Rev. Bill Harter is a charismatic and well-respected Presbyterian Church (USA) pastor who has taken forty church missions to Israel and the Palestinian Authority territories. On various occasions at meetings with State Department officials, Rev. Harter revealed to them that Christian Palestinians say one thing in public and the opposite in private.
He requested that the State Department appoint a human rights officer and station him at the U.S. Consulate in Jerusalem in order to monitor, record, and redress the abuses that Christian Palestinians are undergoing at the hands of the Palestinian Authority and Hamas-sponsored gangs.
Rev. Harter was told in whispers, in the privacy of Christian Palestinian families’ homes, about the fears they have of remaining in their towns and living there under the control of a Palestinian state. During his earlier trips, members of the Arab Christian community had expressed great fear for their safety as Israel withdrew from the Bethlehem area and handed it over to Arafat and the Palestinian Authority (PA). According to Harter, Christians under PA control are intimidated into speaking out against Israel and are abused if they seem to accuse the PA of any wrongdoing.
Palestinian Christians, according to researcher Justus Reid Weiner of the Jerusalem Center for Public Affairs, have faced uninterrupted persecution since the Oslo Accords were implemented and Israel handed over the territories to the PA. Weiner asserts that the “very existence of the 2000 year-old Christian community” is in doubt. As a minority in a society governed by strict adherence to Islamic religious law, their leadership has also been intimidated and has abandoned them — choosing to curry favor with the PA leadership rather than acknowledge and speak out against the ever-increasing suffering of Christians under the Palestinian Authority and the more militant Muslim-led Hamas in Gaza.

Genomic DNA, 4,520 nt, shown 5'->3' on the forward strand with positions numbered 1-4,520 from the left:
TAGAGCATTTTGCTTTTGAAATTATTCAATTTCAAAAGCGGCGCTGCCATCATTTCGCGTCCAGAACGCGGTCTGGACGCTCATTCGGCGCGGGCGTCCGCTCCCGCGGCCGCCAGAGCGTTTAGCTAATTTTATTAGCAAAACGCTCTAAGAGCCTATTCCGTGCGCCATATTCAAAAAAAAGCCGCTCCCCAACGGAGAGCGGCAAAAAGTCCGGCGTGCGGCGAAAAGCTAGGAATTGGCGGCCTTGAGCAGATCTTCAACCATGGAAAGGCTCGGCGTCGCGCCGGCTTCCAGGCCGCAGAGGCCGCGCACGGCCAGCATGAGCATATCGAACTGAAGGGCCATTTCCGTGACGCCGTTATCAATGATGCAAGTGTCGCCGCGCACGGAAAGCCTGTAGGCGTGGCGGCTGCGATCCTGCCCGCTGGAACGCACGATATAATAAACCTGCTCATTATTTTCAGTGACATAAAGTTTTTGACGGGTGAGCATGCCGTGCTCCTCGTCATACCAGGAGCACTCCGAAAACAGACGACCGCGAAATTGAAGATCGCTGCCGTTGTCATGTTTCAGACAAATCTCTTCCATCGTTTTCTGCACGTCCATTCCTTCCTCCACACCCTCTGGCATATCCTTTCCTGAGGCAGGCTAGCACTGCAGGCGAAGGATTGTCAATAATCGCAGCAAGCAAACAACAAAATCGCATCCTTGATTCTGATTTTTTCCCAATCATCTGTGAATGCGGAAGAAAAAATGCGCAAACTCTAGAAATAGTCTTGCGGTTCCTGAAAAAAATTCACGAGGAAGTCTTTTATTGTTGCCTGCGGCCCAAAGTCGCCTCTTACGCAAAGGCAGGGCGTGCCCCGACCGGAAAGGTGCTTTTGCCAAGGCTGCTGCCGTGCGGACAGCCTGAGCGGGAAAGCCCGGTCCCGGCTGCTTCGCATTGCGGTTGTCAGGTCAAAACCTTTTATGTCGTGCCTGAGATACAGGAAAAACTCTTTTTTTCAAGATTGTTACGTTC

Christian Palestinians have also been abandoned by the international community — by NGOs and human rights organizations. On their own, this educated Christian community has had to endure anarchy and lawlessness, widespread corruption in the PA security and police forces, and a xenophobic and intolerant Muslim majority.
Lacking protection and subjected to continued abuse including murder, robbery, rape, and physical assault, Christians have begun to emigrate from the Palestinian territories on a massive scale. Back in the 1990s, when this writer asked the late mayor of Bethlehem, Elias Freij, where the Christians of his city are, he pointed west and said, “You can see them in Santiago de Chile.” Former U.S. Congressman J.C. Watts attributed the departure of the Palestinian Christians to having been “driven out by the steady persecution of the PA and the realization that they will face worse treatment under a possible future Palestinian state.”
Article 5 of the draft constitution of the Palestinian Authority unequivocally declares: “In the State of Palestine Islam will be the official religion. … Sharia Islamic law will be the primary source of legislation.” Although that same article also “guarantees that monotheistic religions (Christianity and Judaism) will be respected and that the state will provide for freedom of worship,” the best that Christians (Jews do not live under PA control) can expect from the PA is dhimmitude — the discriminatory social and legal status “provided” to the Peoples of the Book.